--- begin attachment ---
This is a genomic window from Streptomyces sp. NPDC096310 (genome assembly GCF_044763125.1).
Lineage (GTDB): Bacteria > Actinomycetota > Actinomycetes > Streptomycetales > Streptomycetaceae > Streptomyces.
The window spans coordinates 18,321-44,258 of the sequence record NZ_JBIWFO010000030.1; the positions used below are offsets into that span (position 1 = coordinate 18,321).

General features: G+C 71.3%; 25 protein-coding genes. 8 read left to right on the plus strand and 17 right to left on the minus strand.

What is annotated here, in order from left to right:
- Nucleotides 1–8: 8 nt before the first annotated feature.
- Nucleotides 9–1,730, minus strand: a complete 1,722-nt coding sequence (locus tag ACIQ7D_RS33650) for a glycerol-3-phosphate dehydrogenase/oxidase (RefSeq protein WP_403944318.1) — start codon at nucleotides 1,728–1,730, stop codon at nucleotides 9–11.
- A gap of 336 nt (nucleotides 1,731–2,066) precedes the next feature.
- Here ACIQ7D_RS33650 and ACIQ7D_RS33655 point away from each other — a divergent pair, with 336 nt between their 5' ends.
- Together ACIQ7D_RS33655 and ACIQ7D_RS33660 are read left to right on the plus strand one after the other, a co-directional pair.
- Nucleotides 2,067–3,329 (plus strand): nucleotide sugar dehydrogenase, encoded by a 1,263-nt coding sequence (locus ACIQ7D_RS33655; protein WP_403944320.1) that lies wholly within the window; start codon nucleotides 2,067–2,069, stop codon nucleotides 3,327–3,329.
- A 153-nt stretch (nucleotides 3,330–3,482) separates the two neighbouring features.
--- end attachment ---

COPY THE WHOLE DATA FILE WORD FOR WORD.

This is a genomic window from Streptomyces sp. NPDC096310 (genome assembly GCF_044763125.1).
Lineage (GTDB): Bacteria > Actinomycetota > Actinomycetes > Streptomycetales > Streptomycetaceae > Streptomyces.
The window spans coordinates 18,321-44,258 of the sequence record NZ_JBIWFO010000030.1; the positions used below are offsets into that span (position 1 = coordinate 18,321).

General features: G+C 71.3%; 25 protein-coding genes. 8 read left to right on the plus strand and 17 right to left on the minus strand.

What is annotated here, in order from left to right:
- Nucleotides 1–8: 8 nt before the first annotated feature.
- Nucleotides 9–1,730, minus strand: a complete 1,722-nt coding sequence (locus tag ACIQ7D_RS33650) for a glycerol-3-phosphate dehydrogenase/oxidase (RefSeq protein WP_403944318.1) — start codon at nucleotides 1,728–1,730, stop codon at nucleotides 9–11.
- A gap of 336 nt (nucleotides 1,731–2,066) precedes the next feature.
- Here ACIQ7D_RS33650 and ACIQ7D_RS33655 point away from each other — a divergent pair, with 336 nt between their 5' ends.
- Together ACIQ7D_RS33655 and ACIQ7D_RS33660 are read left to right on the plus strand one after the other, a co-directional pair.
- Nucleotides 2,067–3,329 (plus strand): nucleotide sugar dehydrogenase, encoded by a 1,263-nt coding sequence (locus ACIQ7D_RS33655; protein WP_403944320.1) that lies wholly within the window; start codon nucleotides 2,067–2,069, stop codon nucleotides 3,327–3,329.
- A 153-nt stretch (nucleotides 3,330–3,482) separates the two neighbouring features.